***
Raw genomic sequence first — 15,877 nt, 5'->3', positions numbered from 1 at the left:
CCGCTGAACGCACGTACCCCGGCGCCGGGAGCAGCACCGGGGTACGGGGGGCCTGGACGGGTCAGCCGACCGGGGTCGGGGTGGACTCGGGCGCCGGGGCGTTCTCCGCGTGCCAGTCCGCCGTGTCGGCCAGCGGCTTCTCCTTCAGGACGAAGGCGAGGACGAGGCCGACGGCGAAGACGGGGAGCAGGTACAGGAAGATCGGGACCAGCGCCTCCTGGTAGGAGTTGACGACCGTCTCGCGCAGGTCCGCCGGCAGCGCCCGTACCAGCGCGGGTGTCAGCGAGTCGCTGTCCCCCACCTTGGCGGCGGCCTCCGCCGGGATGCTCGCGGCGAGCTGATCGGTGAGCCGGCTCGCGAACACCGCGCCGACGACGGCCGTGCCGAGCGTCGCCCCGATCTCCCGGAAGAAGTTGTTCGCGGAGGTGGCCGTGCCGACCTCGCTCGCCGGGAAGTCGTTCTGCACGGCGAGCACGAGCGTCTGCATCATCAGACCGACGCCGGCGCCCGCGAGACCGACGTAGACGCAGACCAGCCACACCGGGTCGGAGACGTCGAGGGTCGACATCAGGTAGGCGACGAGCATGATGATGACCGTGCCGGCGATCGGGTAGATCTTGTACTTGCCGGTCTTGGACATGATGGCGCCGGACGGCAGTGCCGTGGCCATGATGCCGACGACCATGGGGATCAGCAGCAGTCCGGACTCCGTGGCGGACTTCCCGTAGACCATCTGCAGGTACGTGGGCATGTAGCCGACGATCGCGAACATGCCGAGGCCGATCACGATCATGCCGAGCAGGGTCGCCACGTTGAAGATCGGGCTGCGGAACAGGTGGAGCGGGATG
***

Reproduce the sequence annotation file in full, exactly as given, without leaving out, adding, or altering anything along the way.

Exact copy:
Raw genomic sequence first — 15,877 nt, 5'->3', positions numbered from 1 at the left:
CCGCTGAACGCACGTACCCCGGCGCCGGGAGCAGCACCGGGGTACGGGGGGCCTGGACGGGTCAGCCGACCGGGGTCGGGGTGGACTCGGGCGCCGGGGCGTTCTCCGCGTGCCAGTCCGCCGTGTCGGCCAGCGGCTTCTCCTTCAGGACGAAGGCGAGGACGAGGCCGACGGCGAAGACGGGGAGCAGGTACAGGAAGATCGGGACCAGCGCCTCCTGGTAGGAGTTGACGACCGTCTCGCGCAGGTCCGCCGGCAGCGCCCGTACCAGCGCGGGTGTCAGCGAGTCGCTGTCCCCCACCTTGGCGGCGGCCTCCGCCGGGATGCTCGCGGCGAGCTGATCGGTGAGCCGGCTCGCGAACACCGCGCCGACGACGGCCGTGCCGAGCGTCGCCCCGATCTCCCGGAAGAAGTTGTTCGCGGAGGTGGCCGTGCCGACCTCGCTCGCCGGGAAGTCGTTCTGCACGGCGAGCACGAGCGTCTGCATCATCAGACCGACGCCGGCGCCCGCGAGACCGACGTAGACGCAGACCAGCCACACCGGGTCGGAGACGTCGAGGGTCGACATCAGGTAGGCGACGAGCATGATGATGACCGTGCCGGCGATCGGGTAGATCTTGTACTTGCCGGTCTTGGACATGATGGCGCCGGACGGCAGTGCCGTGGCCATGATGCCGACGACCATGGGGATCAGCAGCAGTCCGGACTCCGTGGCGGACTTCCCGTAGACCATCTGCAGGTACGTGGGCATGTAGCCGACGATCGCGAACATGCCGAGGCCGATCACGATCATGCCGAGCAGGGTCGCCACGTTGAAGATCGGGCTGCGGAACAGGTGGAGCGGGATG